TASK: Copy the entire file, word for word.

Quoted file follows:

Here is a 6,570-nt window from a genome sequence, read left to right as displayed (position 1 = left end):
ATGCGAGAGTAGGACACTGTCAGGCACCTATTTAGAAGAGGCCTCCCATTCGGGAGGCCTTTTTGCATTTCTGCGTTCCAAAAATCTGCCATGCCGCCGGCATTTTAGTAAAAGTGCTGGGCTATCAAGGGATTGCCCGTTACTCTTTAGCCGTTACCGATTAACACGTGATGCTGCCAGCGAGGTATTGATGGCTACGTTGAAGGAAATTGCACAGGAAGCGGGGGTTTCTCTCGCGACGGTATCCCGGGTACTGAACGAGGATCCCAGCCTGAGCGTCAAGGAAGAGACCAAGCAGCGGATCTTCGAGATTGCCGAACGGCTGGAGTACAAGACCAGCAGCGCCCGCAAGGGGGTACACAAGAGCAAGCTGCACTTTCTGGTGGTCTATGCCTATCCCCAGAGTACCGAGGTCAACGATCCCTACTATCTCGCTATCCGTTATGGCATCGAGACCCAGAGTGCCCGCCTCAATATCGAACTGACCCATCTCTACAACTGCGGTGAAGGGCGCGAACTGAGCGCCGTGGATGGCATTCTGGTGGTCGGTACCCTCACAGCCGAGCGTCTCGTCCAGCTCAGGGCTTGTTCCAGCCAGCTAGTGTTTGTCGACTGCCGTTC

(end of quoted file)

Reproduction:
Here is a 6,570-nt window from a genome sequence, read left to right as displayed (position 1 = left end):
ATGCGAGAGTAGGACACTGTCAGGCACCTATTTAGAAGAGGCCTCCCATTCGGGAGGCCTTTTTGCATTTCTGCGTTCCAAAAATCTGCCATGCCGCCGGCATTTTAGTAAAAGTGCTGGGCTATCAAGGGATTGCCCGTTACTCTTTAGCCGTTACCGATTAACACGTGATGCTGCCAGCGAGGTATTGATGGCTACGTTGAAGGAAATTGCACAGGAAGCGGGGGTTTCTCTCGCGACGGTATCCCGGGTACTGAACGAGGATCCCAGCCTGAGCGTCAAGGAAGAGACCAAGCAGCGGATCTTCGAGATTGCCGAACGGCTGGAGTACAAGACCAGCAGCGCCCGCAAGGGGGTACACAAGAGCAAGCTGCACTTTCTGGTGGTCTATGCCTATCCCCAGAGTACCGAGGTCAACGATCCCTACTATCTCGCTATCCGTTATGGCATCGAGACCCAGAGTGCCCGCCTCAATATCGAACTGACCCATCTCTACAACTGCGGTGAAGGGCGCGAACTGAGCGCCGTGGATGGCATTCTGGTGGTCGGTACCCTCACAGCCGAGCGTCTCGTCCAGCTCAGGGCTTGTTCCAGCCAGCTAGTGTTTGTCGACTGCCGTTC